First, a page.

The anger wasn’t a response either of them had been expecting, but it was what they were given. “It doesn’t matter,” Peter snapped, standing up and glaring hard at Clint. He knew what he was doing was wrong, and he fought himself to stop before snapping turned into yelling. Misdirected anger. He forced himself to close his eyes and take a few deep breaths. “Sorry. I’m sorry. You didn’t deserve that.” His voice was tense because he still wanted to yell, but he had to show self-control. “I’m not mad at you. I swear. I know it doesn’t seem like it, but I’m not, and I’m sorry. I’m just…I don’t want to talk anymore, okay? I’ll be in my room.” Clint was the type of person not to let anybody walk out without talking things through, so he should have been surprised that he was allowed to walk past him and out of the kitchen. Instead, he was just grateful.
“C’mon, Einstein, it’ll be fun.”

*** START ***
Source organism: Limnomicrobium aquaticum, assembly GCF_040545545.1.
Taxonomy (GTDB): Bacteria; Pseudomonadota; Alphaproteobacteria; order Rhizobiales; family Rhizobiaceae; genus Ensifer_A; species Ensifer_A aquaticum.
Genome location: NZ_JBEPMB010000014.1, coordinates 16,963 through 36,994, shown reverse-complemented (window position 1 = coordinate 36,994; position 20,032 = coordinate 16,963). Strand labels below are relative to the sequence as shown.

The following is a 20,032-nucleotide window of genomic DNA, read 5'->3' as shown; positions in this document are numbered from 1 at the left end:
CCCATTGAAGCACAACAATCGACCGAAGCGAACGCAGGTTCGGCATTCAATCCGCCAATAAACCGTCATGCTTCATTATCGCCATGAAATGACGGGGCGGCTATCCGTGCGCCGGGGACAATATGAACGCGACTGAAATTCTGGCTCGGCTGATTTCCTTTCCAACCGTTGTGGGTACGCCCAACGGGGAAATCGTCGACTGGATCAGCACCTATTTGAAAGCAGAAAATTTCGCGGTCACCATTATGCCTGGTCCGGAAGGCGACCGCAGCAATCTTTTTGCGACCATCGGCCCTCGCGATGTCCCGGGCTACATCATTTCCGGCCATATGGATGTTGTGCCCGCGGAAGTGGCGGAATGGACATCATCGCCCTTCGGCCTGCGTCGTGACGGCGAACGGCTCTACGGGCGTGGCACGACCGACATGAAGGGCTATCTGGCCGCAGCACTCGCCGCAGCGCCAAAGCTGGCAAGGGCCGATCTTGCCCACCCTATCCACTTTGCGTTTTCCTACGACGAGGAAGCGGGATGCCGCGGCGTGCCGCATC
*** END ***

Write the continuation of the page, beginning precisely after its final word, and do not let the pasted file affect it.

Honestly, he didn’t mean to slam the door shut as hard as he did, but his voice stuck out so clearly to him and he couldn’t stop himself from using strength. The strength he wished he had as a child. Maybe if he had that strength, he would never have been hurt. The thought made him want to slam something else. Break something. Destroy it.
He was always trying to help. He was the teacher’s helper in school all the way until they were too old for such things. He comforted his uncle whenever he missed his brother too much. When Ben died, he became the rock for May. He was strong when she was weak. He kept his tears hidden whenever the pain was high. He went out almost every night, avenging the uncle who was taken away too soon, promising to protect everybody else the way he couldn’t protect his family.
Peter was not somebody to destroy anything. He preserved things. Kept them safe, held them together when the structure was weakened. He was not a violent person. He wouldn’t even hit the bad guys too hard. There was the obvious need to keep his strength under control, but even so, he didn’t break noses. He didn’t give concussions. He contained their violence instead of dishing it out, too.
If all that was true, then why was he itching to shatter something? Hear it smash under his hands?
“Friends do this for each other. Aren’t you my friend?”